Tips for Watering New Plants

Congratulations! You’ve planted some new shrubs, trees, or bushes.

Now what?

The first year of a plant’s life is the most important to its growth and development. It’s true what you’ve heard: new plants need more water at the beginning of their life than they will once their root systems are established and they’re fully adjusted to their environment. But how much water do new plants need? And when can you back off watering them so much?

Read on to get some tips on how to best care for new plants and set them up for a long, healthy life.

Several factors should be considered when figuring out how much water plants need:

  • Soil: What kind of soil do you have in your yard? What is the texture of the soil? Clay-like soil tends to hold moisture better than sand and silt, so consider the soil as you figure out how much water your new plants will need.
  • Climate and weather: What is the weather like in your area? Are you in an arid or a humid region? Does it tend to be windy? If your area is dry and windy, you may need to water your plants more because they will lose water and nutrients to the wind and thirsty dirt.
  • The plants themselves: What kinds of new shrubs, trees, or bushes did you plant? Are the plants best suited for your soil and climate? If so, then they may need less water–and less attention–than an exotic species that isn’t indigenous to your area. Observe the leaves of the plant. The larger the leaves, typically the better they are established, and the stronger they are. Delicate new growth indicates the need for more water to survive.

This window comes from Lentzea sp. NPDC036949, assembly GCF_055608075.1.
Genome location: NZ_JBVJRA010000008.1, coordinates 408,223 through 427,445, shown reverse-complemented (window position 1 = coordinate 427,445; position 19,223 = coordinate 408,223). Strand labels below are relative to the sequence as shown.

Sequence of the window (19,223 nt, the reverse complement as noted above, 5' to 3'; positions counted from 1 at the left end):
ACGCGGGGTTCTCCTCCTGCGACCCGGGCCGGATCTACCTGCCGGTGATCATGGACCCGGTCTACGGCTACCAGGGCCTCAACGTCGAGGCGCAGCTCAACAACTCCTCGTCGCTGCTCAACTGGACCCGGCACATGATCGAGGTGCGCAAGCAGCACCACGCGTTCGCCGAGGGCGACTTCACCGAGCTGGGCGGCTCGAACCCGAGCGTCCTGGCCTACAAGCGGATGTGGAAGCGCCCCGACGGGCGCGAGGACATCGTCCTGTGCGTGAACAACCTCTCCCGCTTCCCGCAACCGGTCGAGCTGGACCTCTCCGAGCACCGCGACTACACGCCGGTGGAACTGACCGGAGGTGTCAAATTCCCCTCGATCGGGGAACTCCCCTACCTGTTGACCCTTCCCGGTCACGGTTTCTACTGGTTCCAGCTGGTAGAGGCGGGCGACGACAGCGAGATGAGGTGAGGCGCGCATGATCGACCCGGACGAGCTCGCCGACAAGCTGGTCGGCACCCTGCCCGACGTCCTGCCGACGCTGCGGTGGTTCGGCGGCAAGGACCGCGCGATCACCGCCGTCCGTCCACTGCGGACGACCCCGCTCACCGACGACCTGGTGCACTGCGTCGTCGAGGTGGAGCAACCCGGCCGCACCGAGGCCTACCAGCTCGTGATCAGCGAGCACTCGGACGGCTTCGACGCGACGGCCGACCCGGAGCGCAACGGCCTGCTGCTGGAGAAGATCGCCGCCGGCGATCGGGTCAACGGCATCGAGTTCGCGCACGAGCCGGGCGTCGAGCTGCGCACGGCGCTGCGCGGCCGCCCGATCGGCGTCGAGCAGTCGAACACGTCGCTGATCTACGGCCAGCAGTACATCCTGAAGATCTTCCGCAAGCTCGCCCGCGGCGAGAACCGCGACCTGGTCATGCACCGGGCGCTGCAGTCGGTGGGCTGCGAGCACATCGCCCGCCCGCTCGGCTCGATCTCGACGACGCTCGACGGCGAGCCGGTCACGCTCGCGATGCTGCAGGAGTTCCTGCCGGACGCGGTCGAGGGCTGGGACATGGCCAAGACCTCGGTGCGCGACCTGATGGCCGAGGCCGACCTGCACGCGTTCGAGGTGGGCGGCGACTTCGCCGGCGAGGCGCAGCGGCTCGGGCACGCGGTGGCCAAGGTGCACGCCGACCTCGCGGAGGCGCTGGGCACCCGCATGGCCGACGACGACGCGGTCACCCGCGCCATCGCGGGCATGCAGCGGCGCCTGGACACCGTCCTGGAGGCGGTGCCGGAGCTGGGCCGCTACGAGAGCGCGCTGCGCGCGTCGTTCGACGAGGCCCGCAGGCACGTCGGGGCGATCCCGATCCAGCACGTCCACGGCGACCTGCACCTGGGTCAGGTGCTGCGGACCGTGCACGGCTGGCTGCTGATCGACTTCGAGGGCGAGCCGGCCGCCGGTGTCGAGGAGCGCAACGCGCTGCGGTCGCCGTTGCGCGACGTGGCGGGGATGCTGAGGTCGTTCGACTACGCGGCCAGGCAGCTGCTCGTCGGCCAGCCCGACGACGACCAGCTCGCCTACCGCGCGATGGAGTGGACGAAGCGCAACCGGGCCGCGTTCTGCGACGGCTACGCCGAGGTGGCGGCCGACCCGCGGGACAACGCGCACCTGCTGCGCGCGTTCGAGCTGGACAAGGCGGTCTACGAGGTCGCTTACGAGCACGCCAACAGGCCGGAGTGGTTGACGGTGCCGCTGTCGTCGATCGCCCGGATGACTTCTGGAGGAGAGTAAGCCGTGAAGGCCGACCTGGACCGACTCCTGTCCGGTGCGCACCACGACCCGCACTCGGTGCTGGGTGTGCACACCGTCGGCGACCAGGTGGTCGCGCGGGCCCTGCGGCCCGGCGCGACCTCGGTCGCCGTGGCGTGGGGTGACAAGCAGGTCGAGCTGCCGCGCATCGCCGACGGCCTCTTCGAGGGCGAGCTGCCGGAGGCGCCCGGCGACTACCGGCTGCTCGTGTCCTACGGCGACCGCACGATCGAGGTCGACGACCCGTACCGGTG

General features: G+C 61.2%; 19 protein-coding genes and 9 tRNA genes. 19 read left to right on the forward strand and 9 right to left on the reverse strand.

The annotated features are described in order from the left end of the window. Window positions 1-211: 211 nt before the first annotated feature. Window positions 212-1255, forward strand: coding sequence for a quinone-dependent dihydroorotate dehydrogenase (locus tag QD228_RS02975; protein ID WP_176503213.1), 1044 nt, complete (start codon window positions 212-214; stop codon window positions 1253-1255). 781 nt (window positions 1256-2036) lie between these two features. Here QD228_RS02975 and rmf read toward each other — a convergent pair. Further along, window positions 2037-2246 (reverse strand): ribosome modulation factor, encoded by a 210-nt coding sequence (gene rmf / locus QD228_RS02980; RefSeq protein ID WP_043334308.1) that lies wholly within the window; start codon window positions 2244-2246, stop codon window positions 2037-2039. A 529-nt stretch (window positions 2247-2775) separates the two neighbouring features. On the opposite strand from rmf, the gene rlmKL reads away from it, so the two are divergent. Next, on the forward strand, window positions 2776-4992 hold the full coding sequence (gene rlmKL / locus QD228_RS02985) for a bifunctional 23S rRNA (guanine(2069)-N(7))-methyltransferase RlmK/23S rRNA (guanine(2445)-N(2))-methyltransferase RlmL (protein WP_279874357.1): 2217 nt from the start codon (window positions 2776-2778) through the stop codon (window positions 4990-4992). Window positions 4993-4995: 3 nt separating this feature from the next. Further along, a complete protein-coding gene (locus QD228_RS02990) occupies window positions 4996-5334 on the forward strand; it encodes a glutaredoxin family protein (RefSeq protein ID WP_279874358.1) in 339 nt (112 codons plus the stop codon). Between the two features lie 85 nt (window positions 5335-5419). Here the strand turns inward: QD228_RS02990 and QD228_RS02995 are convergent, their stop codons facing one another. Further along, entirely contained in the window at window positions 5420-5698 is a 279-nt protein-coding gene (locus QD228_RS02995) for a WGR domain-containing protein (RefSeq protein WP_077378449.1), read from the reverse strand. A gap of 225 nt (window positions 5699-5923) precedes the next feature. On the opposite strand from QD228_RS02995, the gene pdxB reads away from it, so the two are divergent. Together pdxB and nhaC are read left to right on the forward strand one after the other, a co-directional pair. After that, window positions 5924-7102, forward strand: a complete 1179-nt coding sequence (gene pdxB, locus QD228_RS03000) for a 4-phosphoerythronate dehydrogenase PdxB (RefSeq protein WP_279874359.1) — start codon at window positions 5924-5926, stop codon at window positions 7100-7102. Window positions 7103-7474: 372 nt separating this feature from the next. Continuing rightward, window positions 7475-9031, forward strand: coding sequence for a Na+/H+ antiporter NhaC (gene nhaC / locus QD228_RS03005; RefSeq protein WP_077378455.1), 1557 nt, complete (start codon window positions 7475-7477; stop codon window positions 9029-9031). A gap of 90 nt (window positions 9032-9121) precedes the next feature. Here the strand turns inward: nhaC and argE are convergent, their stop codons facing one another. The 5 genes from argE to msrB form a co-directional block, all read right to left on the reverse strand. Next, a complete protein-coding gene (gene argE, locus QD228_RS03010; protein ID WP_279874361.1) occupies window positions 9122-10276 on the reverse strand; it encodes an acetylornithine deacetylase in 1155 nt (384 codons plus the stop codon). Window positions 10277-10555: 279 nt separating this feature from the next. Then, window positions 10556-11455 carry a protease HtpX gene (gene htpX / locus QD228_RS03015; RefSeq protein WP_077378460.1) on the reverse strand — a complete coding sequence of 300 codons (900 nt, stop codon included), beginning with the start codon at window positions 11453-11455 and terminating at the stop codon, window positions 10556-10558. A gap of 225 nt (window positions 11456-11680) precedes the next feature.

Once you’ve considered these factors, here are some easy tips for how much water to apply to your new plants.

  • Brand new plants: No matter what kind of plant it is–tree, shrub, or bush–water it as soon as you put it in the ground. Once the water is absorbed, go ahead and give it another drink of water, moistening the soil and giving it enough water to “sip” on for a little while. Water new plants daily for the first week, and then two or three times per week for the first year of their life.
  • Shrubs: Typically shrubs come in bucket or other similar container. Newly planted shrubs need approximately ⅓ of the volume of the container’s worth of water at first, and then a bit more as the root system spreads. You can keep the container it came in to measure the water or at least get a close estimation of how much water the shrub will need.
  • Trees: Trees need about 1½  gallon of water per inch of stem width. If the new tree’s width is two inches, you would give it three gallons of water each time you water it.

Finally, a good question is “when can I stop watering them so much?” We’re glad you asked! You will typically want to water your young plants two or three times a week through spring, summer, and fall of their first year. When the ground starts to harden and freeze, you’re safe to back off watering for winter. With the advent of spring, don’t forget to continue to nurture your plants.

Even though they survived the winter, they’ll still need regular watering for the next few years of their life–though certainly not as much as they did at the beginning. You can typically water two- and three-year-old plants once or twice a week in optimal conditions, but more if your soil is inhospitable or you live in a dry, arid region. Once plants are three years old, they’re probably well enough established to survive with only occasional waterings. If you notice they’re not thriving, what should you do? You guessed it! Provide them with a little extra water, just in case.

What watering tips do you follow to keep your plants healthy? Comment with your ideas below!

If you have any other lawn and garden questions contact us here.

Tips for Watering New Plants

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